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Volvo will collaborate with Chinese company DiDi Chuxing and its Autonomous Driving division to build a fleet of self-driving vehicles.
DiDi is based in Beijing and can be seen as the Chinese answer to Uber, with 550 million users across the country reported as customers.
The company’s new self-driving platform Gemini will be used in Volvo’s XC90 SUVs, with the intention that the vehicles will eventually operate as driverless robotaxis.
Although the XC90s will incorporate all the necessary hardware and software for fully autonomous driving, it’s been confirmed the Volvos will be equipped with systems for human-operated steering and braking.
The deal extends the collaboration between the two companies. Last year, Volvo provided DiDi with a fleet of smaller XC60 SUVs that were used in Shanghai’s first ever robotaxi pilot.
In certain areas of the city, customers were able to use the DiDi app to book trips in the XC60s and be driven autonomously, although each journey was supported by an engineer and a safety driver.
It is hoped that this latest development could pave the way for a long-term partnership, as DiDi continues to expand its autonomous test fleets across both the United States and China, and scales up its robotaxi operations.
“This strategic collaboration is a further validation of our ambition to be the partner of choice to the world’s leading ride-hailing companies,” Hakan Samuelsson, Volvo’s chief executive, said. “Combining DiDi’s expanding robotaxi programme with our safe cars creates a great match to build trust among consumers for autonomous ride-hailing.”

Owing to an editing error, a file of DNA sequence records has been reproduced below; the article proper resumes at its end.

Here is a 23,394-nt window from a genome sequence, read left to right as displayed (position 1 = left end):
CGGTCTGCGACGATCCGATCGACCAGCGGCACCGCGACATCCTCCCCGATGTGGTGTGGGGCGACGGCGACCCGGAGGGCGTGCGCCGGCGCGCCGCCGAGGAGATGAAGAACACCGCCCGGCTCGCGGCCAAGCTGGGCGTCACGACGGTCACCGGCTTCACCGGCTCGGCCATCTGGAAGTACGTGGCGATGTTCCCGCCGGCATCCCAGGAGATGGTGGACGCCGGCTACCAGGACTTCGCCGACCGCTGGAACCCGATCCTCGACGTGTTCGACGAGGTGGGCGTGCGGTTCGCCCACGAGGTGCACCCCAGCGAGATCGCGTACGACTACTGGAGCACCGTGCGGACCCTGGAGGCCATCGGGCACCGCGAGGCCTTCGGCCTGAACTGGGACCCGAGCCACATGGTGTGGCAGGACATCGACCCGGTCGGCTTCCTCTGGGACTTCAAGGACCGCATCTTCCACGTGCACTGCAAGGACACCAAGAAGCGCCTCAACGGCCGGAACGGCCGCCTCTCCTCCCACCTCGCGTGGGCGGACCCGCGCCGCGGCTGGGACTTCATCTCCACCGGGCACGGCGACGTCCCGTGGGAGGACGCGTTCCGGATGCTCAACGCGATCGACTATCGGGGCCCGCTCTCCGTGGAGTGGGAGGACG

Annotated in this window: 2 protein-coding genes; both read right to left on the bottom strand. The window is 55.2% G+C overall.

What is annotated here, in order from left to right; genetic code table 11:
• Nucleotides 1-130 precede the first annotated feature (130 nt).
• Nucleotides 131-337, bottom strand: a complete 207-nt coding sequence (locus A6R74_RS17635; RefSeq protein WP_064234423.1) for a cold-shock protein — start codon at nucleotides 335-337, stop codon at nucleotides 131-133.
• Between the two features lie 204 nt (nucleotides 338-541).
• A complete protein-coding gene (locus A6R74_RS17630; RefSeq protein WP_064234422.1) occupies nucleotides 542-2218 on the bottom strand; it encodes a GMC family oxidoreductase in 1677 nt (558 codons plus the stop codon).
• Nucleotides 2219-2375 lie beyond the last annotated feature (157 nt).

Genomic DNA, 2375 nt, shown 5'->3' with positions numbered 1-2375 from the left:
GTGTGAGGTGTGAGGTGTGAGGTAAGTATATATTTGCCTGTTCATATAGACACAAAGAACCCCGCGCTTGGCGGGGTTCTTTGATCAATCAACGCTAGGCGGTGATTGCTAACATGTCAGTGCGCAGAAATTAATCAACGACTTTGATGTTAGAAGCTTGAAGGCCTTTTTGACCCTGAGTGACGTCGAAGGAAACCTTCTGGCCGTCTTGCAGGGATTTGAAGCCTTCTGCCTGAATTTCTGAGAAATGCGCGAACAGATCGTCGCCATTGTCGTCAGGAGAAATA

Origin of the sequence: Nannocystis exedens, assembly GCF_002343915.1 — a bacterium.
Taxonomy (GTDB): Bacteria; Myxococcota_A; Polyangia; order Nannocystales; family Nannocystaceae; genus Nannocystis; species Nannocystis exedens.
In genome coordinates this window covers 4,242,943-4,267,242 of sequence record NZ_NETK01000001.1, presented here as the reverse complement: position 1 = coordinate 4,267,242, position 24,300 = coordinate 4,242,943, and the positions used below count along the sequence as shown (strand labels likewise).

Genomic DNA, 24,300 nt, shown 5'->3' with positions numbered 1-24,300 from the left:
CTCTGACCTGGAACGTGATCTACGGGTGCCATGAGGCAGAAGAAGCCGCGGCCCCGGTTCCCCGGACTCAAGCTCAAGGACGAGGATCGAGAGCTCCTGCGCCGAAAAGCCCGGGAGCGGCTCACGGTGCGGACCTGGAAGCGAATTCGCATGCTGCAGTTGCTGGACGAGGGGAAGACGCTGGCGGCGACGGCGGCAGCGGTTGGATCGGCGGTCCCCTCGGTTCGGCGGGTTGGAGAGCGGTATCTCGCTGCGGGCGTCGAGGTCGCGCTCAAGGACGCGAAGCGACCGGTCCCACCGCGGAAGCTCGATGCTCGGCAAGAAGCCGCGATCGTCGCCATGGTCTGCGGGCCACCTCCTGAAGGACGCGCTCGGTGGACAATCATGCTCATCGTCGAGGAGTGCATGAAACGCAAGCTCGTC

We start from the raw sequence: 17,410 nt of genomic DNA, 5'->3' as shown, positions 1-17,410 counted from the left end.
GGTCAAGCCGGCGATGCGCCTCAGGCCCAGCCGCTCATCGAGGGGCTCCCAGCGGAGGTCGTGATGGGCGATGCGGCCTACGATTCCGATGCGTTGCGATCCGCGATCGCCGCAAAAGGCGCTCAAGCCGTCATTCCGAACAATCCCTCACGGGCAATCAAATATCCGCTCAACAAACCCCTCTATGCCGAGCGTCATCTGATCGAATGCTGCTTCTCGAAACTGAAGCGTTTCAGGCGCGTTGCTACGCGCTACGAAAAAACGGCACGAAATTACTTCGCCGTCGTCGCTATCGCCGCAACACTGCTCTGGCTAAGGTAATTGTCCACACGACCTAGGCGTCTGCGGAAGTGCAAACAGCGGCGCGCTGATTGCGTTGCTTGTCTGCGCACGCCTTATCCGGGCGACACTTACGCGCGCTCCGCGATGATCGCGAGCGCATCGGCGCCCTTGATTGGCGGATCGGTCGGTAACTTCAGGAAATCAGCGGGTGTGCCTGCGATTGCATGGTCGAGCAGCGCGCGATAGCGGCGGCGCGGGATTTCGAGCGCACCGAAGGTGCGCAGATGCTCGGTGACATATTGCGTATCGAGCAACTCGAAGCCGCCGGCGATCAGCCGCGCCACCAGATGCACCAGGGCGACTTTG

Bob Zhang, CEO of DiDi Autonomous Driving and CTO of DiDi Chuxing, added: “In expanding partnerships with global automotive industry leaders, we believe shared, electric and autonomous vehicle networks will be crucial for future urban transport systems to achieve the highest safety and sustainability standards.”
Neither company has given any indication as to when we might expect to see the robotaxis fully operational.
The deal isn’t Volvo’s first foray into providing vehicles for a ride-hailing giant. It previously partnered with Uber, which had intended to deploy self-driving taxis by 2019. This plan was scrapped after a test autonomous Uber XC90 killed a pedestrian in Arizona in 2017.
The Swedish company’s determination to be seen as a leader in the self-driving arena is becoming increasingly apparent. Just last week it announced a deal with Nvidia to use its DRIVE Orin tech in the next generation of production cars.
Last year, Volvo had teamed up with Alphabet’s autonomous driving subsidiary Waymo to develop driverless taxis, in a deal that also included sister brands Polestar and Lynk & Co.